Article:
Canvas: Public Courses (Open Online for Anyone to View)

Canvas has the capability to create an “open” course. An “open” course is available for anyone online to view (just like a website). Once a course is “open,” the URL for that course can be sent out and viewed by anyone (regardless of if they have a log-in to Canvas). Canvas has curated some excellent “open” courses for the Canvas community to view.

Feel free to browse these offerings to get ideas of how to use Canvas.

Public Canvas Courses (Open Online for Anyone to View)

This can help to give an idea of what Canvas can do/look like.

  1. Social Media (Canvas Network Course)
  2. Thriving in our Digital World by the University of Texas at Austin and Project Engage
  3. MOOC MOOC January 2013 (Canvas Network Course, Hybrid Pedagogy)
  4. Art Appreciation (Canvas Network Course, Open Course Library)
  5. History of Ancient Civilization (Canvas Network Course, Saylor.org)
  6. Game Design Concepts (Canvas Network Course)
  7. Introduction to Openness in Education (Canvas Network Course, Lumen Learning)
  8. International Health Systems (Canvas Network Course, University of Central Florida)
  9. English Composition I (Canvas Network Course, Lumen Learning)
  10. Algebra+ (Canvas Network Course, Peninsula College)
  11. U.S. History 2 (Canvas Network Course, Seattle Central Community College)
  12. Intro to Oceanography – Stein
  13. Introduction to Psychology by Keene State College
  14. AUSV 1320 OPEN Automotive Electronics by John Kelley (Weber State University)
  15. Writing through Media, by Zach Whalen (University of Mary Washington)
  16. Physics of Animation, by Alejandro Garcia (FFT, teaches for San Jose State University)
  17. The Symmetries of Things, by Sean Raleigh (Westminster)
  18. Anatomy & Physiology II, by Bill Hanna (Massasoit CC)
  19. Human Genetics, by Bill Hanna (Massasoit CC)
  20. International Accounting Issues, Brian Teeter (FFT, teaches for University of Pittsburgh)
  21. Accounting Information Systems, Brian Teeter (FFT, teaches for University of Pittsburgh)
  22. Principles of Management, Gary Shelman (Alamo Colleges)
  23. Technology Strategy, by Karl Ulrich (Wharton Business School)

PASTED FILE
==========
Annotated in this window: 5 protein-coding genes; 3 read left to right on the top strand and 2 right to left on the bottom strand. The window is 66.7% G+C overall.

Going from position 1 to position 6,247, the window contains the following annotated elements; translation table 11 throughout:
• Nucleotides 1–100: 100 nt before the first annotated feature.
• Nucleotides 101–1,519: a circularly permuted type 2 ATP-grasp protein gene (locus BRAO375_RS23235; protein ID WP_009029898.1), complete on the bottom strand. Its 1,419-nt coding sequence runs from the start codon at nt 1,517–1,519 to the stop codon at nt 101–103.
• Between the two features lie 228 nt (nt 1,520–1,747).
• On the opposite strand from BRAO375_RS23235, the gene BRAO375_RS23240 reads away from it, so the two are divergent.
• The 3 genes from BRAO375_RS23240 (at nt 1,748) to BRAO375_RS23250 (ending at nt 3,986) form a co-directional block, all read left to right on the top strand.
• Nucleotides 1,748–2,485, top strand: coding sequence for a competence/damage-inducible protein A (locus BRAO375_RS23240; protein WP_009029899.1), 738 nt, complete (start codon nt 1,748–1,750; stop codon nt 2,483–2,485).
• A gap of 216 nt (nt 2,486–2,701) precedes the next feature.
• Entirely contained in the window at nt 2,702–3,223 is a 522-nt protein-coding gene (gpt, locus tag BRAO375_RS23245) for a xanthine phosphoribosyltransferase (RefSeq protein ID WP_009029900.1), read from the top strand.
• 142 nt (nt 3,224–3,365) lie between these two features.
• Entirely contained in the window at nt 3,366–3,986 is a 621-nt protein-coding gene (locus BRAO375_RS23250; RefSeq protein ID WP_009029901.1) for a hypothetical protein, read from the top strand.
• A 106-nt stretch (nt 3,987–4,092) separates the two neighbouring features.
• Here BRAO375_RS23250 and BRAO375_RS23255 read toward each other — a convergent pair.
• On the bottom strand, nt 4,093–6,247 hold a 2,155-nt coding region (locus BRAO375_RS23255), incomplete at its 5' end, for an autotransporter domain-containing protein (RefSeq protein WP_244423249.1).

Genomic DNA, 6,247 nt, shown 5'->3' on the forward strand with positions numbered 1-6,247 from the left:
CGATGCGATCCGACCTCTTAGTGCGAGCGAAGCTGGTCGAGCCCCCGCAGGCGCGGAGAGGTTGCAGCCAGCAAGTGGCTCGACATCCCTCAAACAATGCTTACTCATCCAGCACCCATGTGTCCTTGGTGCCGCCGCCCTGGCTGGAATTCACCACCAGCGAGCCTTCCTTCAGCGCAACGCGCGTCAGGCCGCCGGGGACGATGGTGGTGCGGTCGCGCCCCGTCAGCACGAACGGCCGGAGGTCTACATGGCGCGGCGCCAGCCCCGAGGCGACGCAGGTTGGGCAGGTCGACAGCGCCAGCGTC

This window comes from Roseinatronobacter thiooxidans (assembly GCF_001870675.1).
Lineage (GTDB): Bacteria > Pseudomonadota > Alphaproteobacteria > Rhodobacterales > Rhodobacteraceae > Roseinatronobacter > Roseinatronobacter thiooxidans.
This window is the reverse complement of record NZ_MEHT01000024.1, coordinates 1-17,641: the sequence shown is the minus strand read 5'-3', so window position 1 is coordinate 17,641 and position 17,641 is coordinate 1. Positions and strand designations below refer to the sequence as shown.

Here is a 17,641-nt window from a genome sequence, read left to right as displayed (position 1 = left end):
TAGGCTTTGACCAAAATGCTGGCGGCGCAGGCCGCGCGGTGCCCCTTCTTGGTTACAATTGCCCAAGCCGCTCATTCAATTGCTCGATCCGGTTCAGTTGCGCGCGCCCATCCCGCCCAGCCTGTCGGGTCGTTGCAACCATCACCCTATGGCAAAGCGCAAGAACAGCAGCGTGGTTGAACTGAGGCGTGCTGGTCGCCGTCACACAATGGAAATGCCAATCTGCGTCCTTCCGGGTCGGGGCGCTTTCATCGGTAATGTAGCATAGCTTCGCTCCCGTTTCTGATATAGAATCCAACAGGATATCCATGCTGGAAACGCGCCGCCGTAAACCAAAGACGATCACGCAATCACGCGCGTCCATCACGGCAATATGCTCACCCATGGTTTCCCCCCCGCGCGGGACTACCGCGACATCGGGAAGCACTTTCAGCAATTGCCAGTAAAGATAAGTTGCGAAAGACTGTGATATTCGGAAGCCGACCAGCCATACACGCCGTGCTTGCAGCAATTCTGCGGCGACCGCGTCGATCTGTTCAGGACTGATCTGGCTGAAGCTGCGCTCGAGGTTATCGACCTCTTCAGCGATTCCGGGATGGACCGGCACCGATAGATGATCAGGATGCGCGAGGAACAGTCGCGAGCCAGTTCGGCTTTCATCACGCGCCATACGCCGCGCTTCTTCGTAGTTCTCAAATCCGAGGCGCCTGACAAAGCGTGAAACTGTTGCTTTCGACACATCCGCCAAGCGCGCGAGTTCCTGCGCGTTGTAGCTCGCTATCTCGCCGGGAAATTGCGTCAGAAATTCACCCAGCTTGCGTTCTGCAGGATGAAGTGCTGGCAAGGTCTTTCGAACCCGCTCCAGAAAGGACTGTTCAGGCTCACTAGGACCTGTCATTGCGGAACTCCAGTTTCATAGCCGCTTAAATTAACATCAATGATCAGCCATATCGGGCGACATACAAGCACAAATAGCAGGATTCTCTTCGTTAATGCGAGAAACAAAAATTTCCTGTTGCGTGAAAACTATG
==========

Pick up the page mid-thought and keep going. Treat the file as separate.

24. The Internet and Society, by Robert Greenberg (FFT, teaches for Bard High School)

Note: FFT stands for Free-For-Teachers

Canvas: Glossary Terms

Canvas Glossary

Announcements

Announcements are News items, allowing you to communicate with your students about course activities and post course-related topics.

Assignments

Assignments are any activity graded by the instructor. Assignments include Quizzes, graded Discussions, and online submissions (i.e. files, images, text, URLs, etc.)

Breadcrumb Navigation

The Breadcrumb Navigation is located at the top of the Main Body of the page and helps you to how to move up and down in the course hierarchy.

Calendar

The Calendar allows students and instructors to see all events and assignments going on across all courses in an aggregated view.

Chat

Chat provides synchronous video, audio, and chat communication among users, with participation of the entire course or any subset of the course roster.

Collaborations

Collaborations make it easy for students and instructors to create and share working documents that can be edited by all course members or any subset of the course roster.

Conferences

Conferences are virtual classrooms where students and instructors can interact in real time with audio, video, desktop sharing, and presentation tools. These can be hosted by both students as well as the instructor.

Conversations

Conversations are the messaging tool used, like an internal email system, to communicate with a course, a group, individual students, or a group of students.

Course Activity Stream

The Course Activity Stream shows you all of the recent activity from a single course.

Course Home Page

The Course Home Page is the first page students see when they click “Home” in the Course Navigation. The Course Home Page can be customized to display a custom Page, the Syllabus page, the Assignment page, or the Modules page.

Course Import/Export Tool

The Course Import/Export Tool makes it easy to pull in content from existing Canvas courses and content packages from other LMS’s and textbook publishers.

Course Navigation

The Course Navigation is a series of links on the left side of the screen that help you navigate where needed within your Canvas Course.

Course Setup Checklist

The Course Setup Checklist helps a new user walk through all steps required to build a course and invite students.

Course Statistics

Course Statistics help the instructor to see which pages are being viewed most frequently.

Course Status

Canvas courses begin in an unpublished state. They then move to a published state. They can also be made publicly viewable.

Dashboard

The Dashboard consists of three main elements: Global Navigation across the top of the page, a to-do list with upcoming events on the Sidebar, and the Global Activity Stream that comprises the body of the page.

ePortfolios

ePortfolios allow students (and instructors) to showcase their work to colleagues and prospective employers. They make it possible for students to create ePortfolio websites or presentations.

Files

Canvas provides a file repository for each user, group, and course. Files can be public or private.

Global Activity Stream

The Global Activity Stream shows you all of the recent activity from all of your courses, in an aggregate view.